“Unless you are a criminal, then you’ve nothing to worry about from this new law.”
How many times have humans heard that old saw? Only as many times as governments have taken away more of their liberties in the name of fighting crime.
The latest politician to utter those infamous words is British Home Secretary Theresa May. Defending her government’s plan to require communications providers to store details of every e-mail, telephone call, and text message in the United Kingdom, May called the proposal “sensible and limited” and denounced opponents as “conspiracy theorists … with ridiculous claims about how these measures infringe freedom.”
“I just don’t understand why some criticize these proposals,” she wrote in a June 14 op-ed in the Sun.
Who, after all, could object to a plan that, according to the Associated Press, “would force communications providers … to gather a wealth of information on their customers” and then make that data available to law enforcement on request, giving “authorities a remarkably rich picture of their citizens’ day-to-day lives”?
Under the bill, says the AP:
Providers would log where emails, tweets, Skype calls and other messages were sent from, who they were sent to, and how large they were. Details of file transfers, phone calls, text messages and instant conversations, such as those carried over BlackBerry Messenger, would also be recorded.
The bill also demands that providers collect IP addresses, details of customers’ electronic hardware, and subscriber information including names, addresses, and payment information.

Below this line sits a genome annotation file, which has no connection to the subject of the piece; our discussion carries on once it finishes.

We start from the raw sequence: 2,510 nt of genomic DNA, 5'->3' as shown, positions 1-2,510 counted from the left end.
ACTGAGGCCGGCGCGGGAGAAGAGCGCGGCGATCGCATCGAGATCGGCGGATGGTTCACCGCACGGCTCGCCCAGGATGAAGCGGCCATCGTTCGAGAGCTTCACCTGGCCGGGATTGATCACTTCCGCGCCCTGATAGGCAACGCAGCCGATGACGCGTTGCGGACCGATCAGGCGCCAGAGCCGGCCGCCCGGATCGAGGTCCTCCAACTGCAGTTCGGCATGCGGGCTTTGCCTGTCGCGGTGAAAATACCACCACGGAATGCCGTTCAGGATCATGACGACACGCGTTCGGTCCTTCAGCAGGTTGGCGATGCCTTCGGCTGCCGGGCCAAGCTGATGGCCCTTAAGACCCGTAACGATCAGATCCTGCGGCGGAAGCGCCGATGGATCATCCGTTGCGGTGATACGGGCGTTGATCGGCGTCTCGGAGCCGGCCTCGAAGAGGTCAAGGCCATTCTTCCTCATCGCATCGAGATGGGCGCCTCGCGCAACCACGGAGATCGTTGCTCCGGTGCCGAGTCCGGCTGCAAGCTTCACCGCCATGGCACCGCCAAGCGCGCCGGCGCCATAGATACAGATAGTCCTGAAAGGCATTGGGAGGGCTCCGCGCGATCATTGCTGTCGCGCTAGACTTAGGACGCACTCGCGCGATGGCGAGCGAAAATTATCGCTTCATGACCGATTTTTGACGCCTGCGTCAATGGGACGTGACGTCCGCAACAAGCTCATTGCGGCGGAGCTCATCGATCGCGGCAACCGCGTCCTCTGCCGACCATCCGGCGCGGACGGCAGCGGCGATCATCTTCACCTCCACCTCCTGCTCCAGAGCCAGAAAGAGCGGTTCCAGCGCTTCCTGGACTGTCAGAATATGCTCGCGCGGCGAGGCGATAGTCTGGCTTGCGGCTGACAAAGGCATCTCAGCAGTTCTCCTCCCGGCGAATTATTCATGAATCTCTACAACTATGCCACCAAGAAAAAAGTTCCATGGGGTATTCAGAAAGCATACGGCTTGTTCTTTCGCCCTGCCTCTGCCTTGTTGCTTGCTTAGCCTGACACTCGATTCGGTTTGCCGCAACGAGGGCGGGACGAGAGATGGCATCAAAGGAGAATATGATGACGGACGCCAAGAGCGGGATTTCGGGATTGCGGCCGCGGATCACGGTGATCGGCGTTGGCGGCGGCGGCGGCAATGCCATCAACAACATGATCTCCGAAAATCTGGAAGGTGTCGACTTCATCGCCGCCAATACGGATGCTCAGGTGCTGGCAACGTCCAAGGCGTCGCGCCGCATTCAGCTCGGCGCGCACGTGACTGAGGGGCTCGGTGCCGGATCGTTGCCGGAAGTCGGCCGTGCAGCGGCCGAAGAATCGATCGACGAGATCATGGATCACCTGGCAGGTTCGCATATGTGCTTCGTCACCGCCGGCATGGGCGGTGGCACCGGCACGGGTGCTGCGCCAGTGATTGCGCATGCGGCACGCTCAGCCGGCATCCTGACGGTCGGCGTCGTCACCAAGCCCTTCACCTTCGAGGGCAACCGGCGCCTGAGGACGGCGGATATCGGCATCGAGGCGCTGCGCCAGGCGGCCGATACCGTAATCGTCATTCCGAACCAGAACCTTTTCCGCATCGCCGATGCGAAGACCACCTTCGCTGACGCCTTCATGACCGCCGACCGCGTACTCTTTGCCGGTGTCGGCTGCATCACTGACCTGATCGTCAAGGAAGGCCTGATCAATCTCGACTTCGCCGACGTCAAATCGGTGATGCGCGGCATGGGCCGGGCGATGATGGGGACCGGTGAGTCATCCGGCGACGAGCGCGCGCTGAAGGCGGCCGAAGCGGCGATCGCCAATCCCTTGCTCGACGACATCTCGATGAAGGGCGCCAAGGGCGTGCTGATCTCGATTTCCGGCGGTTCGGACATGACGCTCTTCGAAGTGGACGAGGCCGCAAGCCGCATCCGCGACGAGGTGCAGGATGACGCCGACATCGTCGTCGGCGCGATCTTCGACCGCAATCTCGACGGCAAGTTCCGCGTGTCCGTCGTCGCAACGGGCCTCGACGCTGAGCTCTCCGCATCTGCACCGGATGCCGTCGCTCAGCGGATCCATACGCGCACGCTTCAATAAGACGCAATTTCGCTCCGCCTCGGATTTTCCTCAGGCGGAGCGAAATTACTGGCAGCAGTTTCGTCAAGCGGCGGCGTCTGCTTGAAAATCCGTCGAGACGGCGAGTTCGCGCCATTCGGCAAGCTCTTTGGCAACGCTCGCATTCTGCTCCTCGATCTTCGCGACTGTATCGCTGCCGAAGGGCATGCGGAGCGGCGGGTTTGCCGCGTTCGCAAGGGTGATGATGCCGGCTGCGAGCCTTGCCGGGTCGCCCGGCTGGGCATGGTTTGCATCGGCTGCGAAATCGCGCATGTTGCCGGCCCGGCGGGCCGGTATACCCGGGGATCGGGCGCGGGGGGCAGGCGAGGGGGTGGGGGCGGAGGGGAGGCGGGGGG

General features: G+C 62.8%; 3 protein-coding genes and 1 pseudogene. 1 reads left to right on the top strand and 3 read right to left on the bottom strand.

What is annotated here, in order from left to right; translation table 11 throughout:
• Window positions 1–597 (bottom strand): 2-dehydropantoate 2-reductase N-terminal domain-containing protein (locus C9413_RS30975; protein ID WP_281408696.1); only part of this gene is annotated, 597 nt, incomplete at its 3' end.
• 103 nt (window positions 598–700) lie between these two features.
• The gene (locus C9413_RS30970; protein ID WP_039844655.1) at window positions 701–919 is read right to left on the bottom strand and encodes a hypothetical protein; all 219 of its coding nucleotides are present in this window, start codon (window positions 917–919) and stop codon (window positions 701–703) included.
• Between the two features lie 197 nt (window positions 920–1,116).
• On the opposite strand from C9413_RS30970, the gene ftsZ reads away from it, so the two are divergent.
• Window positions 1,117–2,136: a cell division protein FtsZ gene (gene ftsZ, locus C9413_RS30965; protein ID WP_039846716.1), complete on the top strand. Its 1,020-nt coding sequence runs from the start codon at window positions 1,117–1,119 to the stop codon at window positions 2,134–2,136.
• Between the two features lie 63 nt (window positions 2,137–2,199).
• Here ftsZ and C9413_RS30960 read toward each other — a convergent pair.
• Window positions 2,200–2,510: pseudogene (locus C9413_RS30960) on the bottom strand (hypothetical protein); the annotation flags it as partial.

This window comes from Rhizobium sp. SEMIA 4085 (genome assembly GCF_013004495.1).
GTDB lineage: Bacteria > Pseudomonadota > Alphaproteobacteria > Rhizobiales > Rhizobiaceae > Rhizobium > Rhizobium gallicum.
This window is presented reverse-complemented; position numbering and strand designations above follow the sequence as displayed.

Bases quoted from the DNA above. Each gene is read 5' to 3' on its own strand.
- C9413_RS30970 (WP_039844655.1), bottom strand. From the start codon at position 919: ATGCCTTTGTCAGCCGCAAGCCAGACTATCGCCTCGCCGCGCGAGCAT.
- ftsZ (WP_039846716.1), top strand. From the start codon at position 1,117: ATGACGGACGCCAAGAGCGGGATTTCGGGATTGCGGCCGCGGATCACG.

Even physical communications would be monitored: Address details written on envelopes would be copied; parcel tracking information would be logged as well.
All the data would be kept for up to a year or longer if it was the subject of legal proceedings.
“Officials insist they’re not after content,” the AP writes. “They promise not to read the body of emails or eavesdrop on phone calls without a warrant.”
This assumes, of course, that one can trust these officials. Richard Littlejohn of the Daily Mail clearly does not. “Whenever you give any agent of the state extra powers,” Littlejohn observed, “they will always, always abuse it.”
“The police and politicians pretend that what they are proposing is benign and in our best interests,” he wrote. “Unfortunately, experience teaches us otherwise. The state is obsessed with acquiring and storing private information.” Were the bill to become law, he argued, “both the police and the security services would be tempted to go on speculative fishing expeditions against all and sundry.”
Indeed, officials of the current U.K. government — the very government proposing this Orwellian new law — have already proven themselves untrustworthy, noted Littlejohn’s colleague Adrian Hilton: